China will address the issues related to the implementation of the Paris Agreement to push forward global climate governance, the country's Special Representative on Climate Change Xie Zhenhua has said.
Xie in his remarks at the eighth Petersberg Climate Dialogue here on Monday said China's plan aimed to seek the broadest consensus among the signatories to the Paris Agreement.
He said it reflected the principle of "common but differentiated responsibilities", climate equity, and matching action and support.
In 2016, China's carbon intensity dropped 6 per cent from the previous year, much higher than the original goal of 3.9 per cent, Xie said.
China has taken a series of restrictive measures in the 13th Five Year Plan, including reducing 18 per cent of carbon intensity and raising the proportion of non-fossil energy in primary energy to 15 per cent from 2016 to 2020, according to Xie.
China has launched the South-South Cooperation Foundation on climate change and cooperated with 27 countries to help improve their adaptability to climate change as well as their management and financing capabilities, Xie said.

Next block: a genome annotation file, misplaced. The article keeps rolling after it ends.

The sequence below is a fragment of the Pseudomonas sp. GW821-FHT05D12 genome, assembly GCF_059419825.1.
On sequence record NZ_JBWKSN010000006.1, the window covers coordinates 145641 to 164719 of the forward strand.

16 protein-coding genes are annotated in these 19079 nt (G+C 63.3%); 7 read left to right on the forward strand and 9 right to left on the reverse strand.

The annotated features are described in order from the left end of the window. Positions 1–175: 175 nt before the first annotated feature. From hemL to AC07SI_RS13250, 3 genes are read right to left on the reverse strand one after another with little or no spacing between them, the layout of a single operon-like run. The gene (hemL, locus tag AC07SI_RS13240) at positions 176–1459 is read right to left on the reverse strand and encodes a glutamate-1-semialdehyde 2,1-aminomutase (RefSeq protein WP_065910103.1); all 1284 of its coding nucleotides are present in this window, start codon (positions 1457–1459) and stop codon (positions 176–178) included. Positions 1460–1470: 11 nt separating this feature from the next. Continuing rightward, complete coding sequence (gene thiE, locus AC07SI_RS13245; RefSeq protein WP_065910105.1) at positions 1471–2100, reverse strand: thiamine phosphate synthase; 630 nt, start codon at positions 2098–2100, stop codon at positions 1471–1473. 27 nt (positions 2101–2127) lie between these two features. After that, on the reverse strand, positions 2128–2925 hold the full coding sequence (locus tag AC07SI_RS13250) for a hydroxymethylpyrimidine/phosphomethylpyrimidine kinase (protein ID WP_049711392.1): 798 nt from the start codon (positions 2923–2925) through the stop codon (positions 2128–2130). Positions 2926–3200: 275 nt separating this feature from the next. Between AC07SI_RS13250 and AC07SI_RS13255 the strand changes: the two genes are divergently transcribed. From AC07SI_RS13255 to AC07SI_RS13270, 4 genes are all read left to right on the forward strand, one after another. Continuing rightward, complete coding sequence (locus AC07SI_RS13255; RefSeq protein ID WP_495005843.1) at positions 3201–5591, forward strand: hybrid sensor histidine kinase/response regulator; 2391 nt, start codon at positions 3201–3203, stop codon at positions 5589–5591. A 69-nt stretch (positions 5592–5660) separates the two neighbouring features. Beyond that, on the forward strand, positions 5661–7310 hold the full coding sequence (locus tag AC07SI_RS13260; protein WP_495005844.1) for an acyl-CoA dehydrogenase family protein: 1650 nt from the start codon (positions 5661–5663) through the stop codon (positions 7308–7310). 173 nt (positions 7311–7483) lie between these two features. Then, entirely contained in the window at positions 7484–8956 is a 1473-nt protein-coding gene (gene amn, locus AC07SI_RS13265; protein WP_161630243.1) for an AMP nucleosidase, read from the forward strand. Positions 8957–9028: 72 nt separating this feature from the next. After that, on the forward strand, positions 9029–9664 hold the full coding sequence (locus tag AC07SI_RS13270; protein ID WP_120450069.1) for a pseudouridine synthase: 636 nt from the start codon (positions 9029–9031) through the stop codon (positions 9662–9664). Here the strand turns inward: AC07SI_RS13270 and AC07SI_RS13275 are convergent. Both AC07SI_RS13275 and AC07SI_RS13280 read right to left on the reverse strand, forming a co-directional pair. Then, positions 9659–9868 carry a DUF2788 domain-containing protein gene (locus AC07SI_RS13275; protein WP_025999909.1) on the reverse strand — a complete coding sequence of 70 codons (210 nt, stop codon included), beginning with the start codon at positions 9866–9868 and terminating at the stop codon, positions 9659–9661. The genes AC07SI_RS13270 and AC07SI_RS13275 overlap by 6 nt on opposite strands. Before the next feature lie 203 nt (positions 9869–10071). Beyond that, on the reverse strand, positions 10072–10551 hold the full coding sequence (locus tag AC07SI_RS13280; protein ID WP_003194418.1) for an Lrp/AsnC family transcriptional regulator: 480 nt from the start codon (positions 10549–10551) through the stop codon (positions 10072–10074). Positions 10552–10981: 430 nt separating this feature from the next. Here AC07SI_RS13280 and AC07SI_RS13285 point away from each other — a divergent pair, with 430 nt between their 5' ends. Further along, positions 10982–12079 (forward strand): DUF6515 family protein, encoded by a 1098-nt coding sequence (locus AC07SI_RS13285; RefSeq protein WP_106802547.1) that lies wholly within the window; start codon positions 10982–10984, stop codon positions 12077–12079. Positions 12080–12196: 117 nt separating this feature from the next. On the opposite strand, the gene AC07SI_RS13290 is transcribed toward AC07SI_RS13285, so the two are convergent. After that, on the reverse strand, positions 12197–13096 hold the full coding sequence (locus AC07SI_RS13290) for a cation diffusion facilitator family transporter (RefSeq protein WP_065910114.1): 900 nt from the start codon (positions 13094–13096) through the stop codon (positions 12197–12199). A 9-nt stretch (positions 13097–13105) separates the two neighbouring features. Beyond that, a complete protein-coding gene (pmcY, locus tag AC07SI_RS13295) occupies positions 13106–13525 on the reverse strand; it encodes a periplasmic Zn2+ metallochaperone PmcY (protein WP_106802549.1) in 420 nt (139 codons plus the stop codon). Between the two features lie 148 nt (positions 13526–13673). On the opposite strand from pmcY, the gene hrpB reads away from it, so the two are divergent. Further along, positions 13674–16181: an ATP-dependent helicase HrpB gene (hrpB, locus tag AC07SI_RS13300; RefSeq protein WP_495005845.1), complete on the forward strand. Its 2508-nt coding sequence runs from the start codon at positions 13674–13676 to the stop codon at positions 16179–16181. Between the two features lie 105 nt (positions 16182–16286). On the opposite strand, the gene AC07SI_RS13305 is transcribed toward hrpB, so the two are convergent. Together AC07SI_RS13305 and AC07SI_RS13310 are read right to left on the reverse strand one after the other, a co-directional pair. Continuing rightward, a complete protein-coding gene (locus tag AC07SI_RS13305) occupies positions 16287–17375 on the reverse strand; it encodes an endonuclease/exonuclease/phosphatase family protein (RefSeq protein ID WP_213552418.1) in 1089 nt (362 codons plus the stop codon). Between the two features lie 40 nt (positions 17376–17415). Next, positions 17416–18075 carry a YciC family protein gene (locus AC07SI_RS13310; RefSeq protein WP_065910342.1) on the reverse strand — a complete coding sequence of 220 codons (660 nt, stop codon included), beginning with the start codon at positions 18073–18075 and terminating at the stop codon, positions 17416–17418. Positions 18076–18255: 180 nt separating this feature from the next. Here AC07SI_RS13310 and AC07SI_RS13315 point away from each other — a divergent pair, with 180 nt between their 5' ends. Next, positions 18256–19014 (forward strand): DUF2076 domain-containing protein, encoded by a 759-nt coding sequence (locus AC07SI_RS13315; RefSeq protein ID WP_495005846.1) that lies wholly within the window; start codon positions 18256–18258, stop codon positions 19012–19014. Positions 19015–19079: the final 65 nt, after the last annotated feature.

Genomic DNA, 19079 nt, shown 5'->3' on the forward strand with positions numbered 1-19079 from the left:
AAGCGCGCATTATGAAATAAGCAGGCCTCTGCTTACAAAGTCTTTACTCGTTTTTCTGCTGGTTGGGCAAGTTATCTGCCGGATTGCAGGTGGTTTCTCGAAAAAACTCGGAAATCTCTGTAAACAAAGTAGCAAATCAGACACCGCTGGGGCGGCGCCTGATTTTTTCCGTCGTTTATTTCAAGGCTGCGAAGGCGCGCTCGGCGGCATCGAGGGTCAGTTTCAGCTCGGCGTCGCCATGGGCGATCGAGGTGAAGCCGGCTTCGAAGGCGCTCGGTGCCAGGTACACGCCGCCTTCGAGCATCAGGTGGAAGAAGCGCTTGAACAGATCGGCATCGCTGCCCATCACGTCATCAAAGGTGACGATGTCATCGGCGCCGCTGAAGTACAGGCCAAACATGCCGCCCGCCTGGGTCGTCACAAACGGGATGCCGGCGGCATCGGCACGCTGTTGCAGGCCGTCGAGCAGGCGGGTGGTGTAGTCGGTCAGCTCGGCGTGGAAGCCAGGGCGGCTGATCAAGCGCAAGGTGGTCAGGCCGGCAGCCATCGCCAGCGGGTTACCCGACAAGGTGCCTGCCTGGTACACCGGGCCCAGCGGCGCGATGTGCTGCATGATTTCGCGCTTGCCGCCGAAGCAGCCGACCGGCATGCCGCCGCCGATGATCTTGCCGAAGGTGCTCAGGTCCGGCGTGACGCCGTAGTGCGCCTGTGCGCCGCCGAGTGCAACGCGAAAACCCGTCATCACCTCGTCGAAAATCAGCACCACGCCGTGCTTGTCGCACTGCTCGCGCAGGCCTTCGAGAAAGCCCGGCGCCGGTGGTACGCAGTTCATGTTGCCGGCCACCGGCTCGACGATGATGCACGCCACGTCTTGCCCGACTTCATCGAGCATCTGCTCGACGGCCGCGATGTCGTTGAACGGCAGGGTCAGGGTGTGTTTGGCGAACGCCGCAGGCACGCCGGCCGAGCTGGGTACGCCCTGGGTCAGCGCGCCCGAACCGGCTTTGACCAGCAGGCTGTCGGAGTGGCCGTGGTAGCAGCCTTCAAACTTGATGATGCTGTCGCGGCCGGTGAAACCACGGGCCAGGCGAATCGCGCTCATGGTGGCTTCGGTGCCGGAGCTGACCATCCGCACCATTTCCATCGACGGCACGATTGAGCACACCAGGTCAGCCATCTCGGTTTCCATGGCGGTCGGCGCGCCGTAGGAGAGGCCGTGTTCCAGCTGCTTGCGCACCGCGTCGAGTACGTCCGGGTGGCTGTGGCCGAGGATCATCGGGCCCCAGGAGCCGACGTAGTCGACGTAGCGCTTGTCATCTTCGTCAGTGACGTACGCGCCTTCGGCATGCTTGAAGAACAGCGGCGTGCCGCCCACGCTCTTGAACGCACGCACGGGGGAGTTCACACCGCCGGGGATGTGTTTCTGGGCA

To carry out the Paris Agreement, China proposes enhancing political mutual trust and accelerating the implementation of the agreement, turning the efforts to implement the agreement into endeavours to promote economic transition and develop new energy industries, boosting win-win cooperation and setting up incentive mechanisms to ensure sustained implementation of the agreement, Xie said.
China will fully support Fiji to host this year's UN Climate Change Conference (COP) and promote the formulation by the conference of a draft resolution on subsequent negotiations following the implementation of the Paris Agreement, Xie said.
The Petersberg Climate Dialogue, an annual informal ministerial meeting launched by Germany in 2010, mainly focuses on preparing for the COP each year.
The Paris Agreement was agreed to by the 195 member economies which attended the 2015 UN Climate Change Conference (COP21) in Paris. It went into effect last November.